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Showing posts from August, 2012

Chinatown Nights - End of Chapter Three (Extract)

I am currently (August 31, 2012) six days away from the end of my Kickstarter campaign for my novel-in-progress, Chinatown Nights - a noir love story and thriller, set in 1919, that overturns the racial and sexual stereotypes of its day, but which is also very much about NOW.

Imagine Blade Runner meets The Maltese Falcon and you will get a sense of the tone I am striving to achieve.

This brief extract from the novel is from the end of Chapter Three. 

Sam Edmunds, a ne'er-do-well adventurer just arrived in London from New York, has found himself caught up in gunfire at an illicit drinking club run by a powerfully self-made and self-defined Chinese woman, Lady Shao (based on an amalgam of various real-life women of the period, including the wonderful Anna May Wong) - a woman branded in reality by the sensationalist pictorial press of the day, "The Madonna of the Underworld."

Both Sam and Lady Shao have been interviewed by the police, but now they are back at Lady Shao's cl…

Chinatown Nights - NEW KICKSTARTER CAMPAIGN

The NEW KICKSTARTER CAMPAIGN for Chinatown Nights is now "live" - with a more realistic goal of $2,000 and a shorter time period of 14 days.

The rewards tiers have also been simplified to four levels (although you can give more at each level): $25, $100, $500 and $1,000 (which secures a character in the book named after you).

Your credit card will not be charged for your pledge to the first campaign, because that did not meet its goal. That campaign ends today.

I really appreciate your generosity and support for the novel and very much hope that you will pledge again to the new campaign at:

http://www.kickstarter.com/projects/alexanderstuart/chinatown-nights-new-campaign

Please also tell your friends and share the link! The new campaign ends on Thursday September 6th, so please pledge before then, if you can.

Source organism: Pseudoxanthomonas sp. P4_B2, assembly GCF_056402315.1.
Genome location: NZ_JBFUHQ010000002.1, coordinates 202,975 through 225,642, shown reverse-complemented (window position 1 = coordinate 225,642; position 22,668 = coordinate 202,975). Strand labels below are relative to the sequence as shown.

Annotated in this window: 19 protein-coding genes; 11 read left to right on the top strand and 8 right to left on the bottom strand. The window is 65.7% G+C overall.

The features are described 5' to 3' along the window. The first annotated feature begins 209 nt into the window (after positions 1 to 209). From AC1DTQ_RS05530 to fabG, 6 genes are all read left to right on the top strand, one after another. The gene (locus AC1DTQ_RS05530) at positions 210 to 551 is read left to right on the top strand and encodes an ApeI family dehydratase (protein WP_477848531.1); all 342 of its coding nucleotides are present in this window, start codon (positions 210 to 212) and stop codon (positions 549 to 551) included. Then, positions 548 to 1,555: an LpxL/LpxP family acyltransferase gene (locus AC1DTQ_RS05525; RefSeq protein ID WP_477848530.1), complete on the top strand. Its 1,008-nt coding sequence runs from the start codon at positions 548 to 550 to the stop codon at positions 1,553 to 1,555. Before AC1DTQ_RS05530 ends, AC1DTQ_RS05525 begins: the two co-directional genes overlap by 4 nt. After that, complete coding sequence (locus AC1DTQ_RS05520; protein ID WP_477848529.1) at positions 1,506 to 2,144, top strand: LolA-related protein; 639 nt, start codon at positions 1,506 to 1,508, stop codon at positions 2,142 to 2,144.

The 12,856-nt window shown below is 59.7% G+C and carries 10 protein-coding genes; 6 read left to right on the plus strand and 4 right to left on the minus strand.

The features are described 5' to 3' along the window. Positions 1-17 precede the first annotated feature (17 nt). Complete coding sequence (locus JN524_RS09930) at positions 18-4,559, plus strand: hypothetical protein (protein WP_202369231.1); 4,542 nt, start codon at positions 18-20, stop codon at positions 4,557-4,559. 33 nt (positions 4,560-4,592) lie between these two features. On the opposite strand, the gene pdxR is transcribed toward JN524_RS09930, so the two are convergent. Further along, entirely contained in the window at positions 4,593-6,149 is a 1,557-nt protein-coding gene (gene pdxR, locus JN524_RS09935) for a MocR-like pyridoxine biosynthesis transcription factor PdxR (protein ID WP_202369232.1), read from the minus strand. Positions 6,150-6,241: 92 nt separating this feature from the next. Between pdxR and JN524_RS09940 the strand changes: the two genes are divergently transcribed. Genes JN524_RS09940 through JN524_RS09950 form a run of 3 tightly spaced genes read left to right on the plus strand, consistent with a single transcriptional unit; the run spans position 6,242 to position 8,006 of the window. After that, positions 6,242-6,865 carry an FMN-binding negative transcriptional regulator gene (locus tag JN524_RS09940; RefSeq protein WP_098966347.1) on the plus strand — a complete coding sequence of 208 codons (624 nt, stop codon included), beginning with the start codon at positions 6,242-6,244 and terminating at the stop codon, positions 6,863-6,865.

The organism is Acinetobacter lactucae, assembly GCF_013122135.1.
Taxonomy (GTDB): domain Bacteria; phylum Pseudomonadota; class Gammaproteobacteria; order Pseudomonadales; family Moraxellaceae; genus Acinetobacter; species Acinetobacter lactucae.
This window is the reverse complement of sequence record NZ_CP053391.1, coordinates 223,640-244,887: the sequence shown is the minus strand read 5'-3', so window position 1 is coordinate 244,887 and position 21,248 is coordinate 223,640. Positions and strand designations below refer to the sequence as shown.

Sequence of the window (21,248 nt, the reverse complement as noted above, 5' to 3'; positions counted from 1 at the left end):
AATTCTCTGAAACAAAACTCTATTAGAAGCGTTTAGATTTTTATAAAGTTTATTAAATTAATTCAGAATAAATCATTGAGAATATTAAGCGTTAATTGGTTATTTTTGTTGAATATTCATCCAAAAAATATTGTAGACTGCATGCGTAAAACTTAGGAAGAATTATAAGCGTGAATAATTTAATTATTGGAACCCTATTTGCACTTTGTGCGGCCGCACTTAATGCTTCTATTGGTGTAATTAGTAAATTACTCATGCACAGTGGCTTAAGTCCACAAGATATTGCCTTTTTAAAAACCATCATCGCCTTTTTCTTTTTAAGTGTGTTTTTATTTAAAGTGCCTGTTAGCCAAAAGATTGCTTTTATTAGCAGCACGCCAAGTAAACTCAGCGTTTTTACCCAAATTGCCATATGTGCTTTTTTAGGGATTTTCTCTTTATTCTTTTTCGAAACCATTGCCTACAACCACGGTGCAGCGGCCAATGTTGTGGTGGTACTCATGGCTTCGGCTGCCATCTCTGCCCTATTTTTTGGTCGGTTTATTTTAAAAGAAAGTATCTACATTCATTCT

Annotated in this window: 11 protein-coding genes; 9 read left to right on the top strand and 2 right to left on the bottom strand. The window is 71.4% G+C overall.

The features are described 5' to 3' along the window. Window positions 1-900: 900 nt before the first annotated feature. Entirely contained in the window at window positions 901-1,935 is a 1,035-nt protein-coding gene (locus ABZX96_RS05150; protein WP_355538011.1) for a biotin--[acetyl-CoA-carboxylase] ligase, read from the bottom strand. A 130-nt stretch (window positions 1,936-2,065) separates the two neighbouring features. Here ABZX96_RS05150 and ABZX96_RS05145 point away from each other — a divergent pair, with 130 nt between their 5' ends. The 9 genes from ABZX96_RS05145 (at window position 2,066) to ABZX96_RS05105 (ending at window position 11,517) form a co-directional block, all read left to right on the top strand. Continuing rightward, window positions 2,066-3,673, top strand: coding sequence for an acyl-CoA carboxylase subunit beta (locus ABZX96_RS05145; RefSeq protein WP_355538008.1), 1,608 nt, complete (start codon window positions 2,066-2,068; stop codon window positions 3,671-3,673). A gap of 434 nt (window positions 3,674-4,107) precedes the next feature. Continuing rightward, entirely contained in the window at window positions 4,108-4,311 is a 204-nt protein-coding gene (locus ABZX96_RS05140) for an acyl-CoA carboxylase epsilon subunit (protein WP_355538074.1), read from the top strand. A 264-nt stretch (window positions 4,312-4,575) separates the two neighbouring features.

Thank you,
Alexander

Happy Birthday Joe Buffalo

Today would have been (astonishingly for me and Ann Totterdell, his mother) my first son Joe Buffalo's 29th birthday. When Joe died at the age of five of Wilms tumor in 1989, he wanted to be a seagull or a dolphin. 

This photograph, which I took in Santa Cruz on Monday, is to honor his beautiful, wonderful, funny personality and his perfect life (it has to be what the cosmos intended and therefore can only be natural, true and perfect). 

Peace and unending, infinite love to Joe Buffalo...and Happy Birthday Little Star!

Condolences To Rafalca Romney

Condolences to Rafalca Romney on being passed over as Mittens Romney's vice-presidential pick. After all the promises...and the Olympic elimination! A sugar cube is no substitute. And, of all the contenders, Rafalca really knew how to run!


Tien Chuk Temple - Chinatown Nights

It's strange how, with writing, certain totems come to capture a spirit you wish to bring to a novel or screenplay. With Chinatown Nights, one of the images that has been with me since the 1990s is this old photograph of Tien Chuk Temple Courtyard, which a friend, Tommy Chen, sent me years ago (he also gave me a wonderful miniature Chinese Buddhist prayer scroll, which I still have).

There is something about the photograph, perhaps the formality of the pose combined with the shadows and the giant paper lantern, that is extraordinarily intriguing to me.

The photo captures the shadowy darkness the novel has always had, and even though there is no hint of technology about it, for me it is as if electrical sparks are about to explode across the image - perhaps because that is the energy I have always wanted for the book: the eruption and disruption of the technological revolution of the early 20th Century - and of now.
(This post is from my Facebook page for my novel-in-pr…

Arrivederci Gore Vidal

I cannot let Gore Vidal's passing go without a brief mention of the huge influence he had on me as a writer, both in terms of encouraging me to love the written word and subversive wit, but also to believe that the writer has a role to play in society as a public provocateur and commentator, both of which Vidal did with vast intelligence, grace, and acerbic, often unforgiving humor.


I had the immense good fortune to meet Mr Vidal a couple of years ago at a Hollywood Hills party, thrown by our wonderful British friend, Stephen Fry, and there was not the slightest disappointment - quite the reverse: I was somewhat terrified of what to say, to avoid appearing foolish.


Gore was in a wheelchair and rather frail, yet still he held court with a kind of imperial glee, very much the man once quoted as saying, "There is not one single human problem that could not be solved if people would simply do as I say."


I told him that I loved his novel, Burr, so much, that I had visited the Ju…